I prefer the solitude of the backwoods, the high ridges, and the deep dark hollers.
Tipper, I agree with you! If you could visit Cades Cove, without all the traffic, it would be much more pleasant. (My “Cades Cove 2007” section, below, explains.)
Cades Cove, John McCaulley (1880 - 1961)
Tipper's 7/27/2022 article references Donnie Laws' YouTube Channel, “APPALACHIA : Donnie Laws East Tennessee Outdoors: History & of Stories of Appalachia.” Donnie Laws has five years worth of videos on Appalachian history and stories! I'd not hear of him before, but I'm glad to know about his website now! I may add his YouTube channel to my “Appalachian Heritage” section.
Donnie Laws published “Appalachia History of Cades Cove the John McCaulley Story,” 7/19/2022. It is a 28-minute presentation on:
Story and life of John McCaulley and his life in the Cades Cove from 1880 till he left it in 1937. A rare audio interview with him from 1960.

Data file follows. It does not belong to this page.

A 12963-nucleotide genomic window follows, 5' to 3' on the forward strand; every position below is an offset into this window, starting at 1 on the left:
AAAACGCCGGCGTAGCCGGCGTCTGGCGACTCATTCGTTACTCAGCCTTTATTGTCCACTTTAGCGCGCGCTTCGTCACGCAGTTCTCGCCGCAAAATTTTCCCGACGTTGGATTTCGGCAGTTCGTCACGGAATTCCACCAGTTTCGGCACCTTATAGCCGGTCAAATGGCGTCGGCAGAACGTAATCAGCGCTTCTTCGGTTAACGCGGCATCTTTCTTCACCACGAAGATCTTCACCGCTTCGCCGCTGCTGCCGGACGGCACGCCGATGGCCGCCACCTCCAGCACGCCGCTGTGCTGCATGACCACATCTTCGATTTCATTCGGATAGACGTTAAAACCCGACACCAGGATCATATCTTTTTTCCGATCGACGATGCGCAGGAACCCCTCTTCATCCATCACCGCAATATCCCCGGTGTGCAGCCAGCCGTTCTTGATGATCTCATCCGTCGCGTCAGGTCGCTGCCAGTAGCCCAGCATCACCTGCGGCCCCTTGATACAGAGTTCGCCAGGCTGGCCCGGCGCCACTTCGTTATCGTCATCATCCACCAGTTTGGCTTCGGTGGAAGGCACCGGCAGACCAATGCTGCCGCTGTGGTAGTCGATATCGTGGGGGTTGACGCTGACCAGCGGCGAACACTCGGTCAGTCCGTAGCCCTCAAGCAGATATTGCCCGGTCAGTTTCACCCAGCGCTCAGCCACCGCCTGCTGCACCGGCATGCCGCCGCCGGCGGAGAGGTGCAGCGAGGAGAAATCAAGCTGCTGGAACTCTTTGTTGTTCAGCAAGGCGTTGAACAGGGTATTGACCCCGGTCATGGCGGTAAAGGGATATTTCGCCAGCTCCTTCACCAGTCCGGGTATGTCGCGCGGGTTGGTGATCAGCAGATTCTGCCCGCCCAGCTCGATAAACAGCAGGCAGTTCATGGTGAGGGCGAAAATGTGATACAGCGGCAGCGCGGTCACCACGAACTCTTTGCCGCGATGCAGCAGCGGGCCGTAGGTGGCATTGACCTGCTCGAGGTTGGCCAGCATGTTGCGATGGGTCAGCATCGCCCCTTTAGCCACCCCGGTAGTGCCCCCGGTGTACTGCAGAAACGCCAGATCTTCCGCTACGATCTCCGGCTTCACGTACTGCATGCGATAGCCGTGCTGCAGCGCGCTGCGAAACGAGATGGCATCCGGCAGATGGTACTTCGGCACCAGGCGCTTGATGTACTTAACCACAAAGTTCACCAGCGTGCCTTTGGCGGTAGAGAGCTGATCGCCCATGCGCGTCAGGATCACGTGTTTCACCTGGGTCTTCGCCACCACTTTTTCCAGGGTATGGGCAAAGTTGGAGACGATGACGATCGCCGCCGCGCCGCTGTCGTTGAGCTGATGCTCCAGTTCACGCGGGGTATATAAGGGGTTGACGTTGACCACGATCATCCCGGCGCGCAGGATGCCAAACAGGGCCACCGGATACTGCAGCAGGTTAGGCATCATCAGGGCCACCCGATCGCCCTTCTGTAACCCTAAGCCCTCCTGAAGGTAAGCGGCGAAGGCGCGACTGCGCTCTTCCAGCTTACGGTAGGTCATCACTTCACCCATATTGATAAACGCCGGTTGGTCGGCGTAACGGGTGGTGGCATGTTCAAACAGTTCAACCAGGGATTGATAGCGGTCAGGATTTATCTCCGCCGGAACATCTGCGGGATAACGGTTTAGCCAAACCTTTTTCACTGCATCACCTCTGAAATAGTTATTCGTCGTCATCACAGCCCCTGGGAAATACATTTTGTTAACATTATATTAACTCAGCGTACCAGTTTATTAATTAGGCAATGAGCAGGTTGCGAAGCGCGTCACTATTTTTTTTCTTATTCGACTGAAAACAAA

John McCaulley (1880 - 1961) begins to speak, in his 1960 interview, about five minutes into the video. John McCaulley was interviewed a year before he passed. John McCaulley and his wife had nine children. Donnie Laws comments before and after the 1960 interview with John McCaulley.
Please pause from reading the rest of this article, until you watch and listen to Donnie Laws' presentation that I have referenced.
Cades Cove 2007
Didn't you enjoy that presentation? I thought that you would!
My July 14, 2022, article mentioned Clingman's Dome, in the Great Smoky Mountains National Park. I searched my website and found “no posts matching the query: Cades Cove.” Since my first article (3/6/2006), I've never written about Cades Cove? I was shocked! I wrote 28 articles in 2006 and three in 2008. I wrote nary an article in 2007.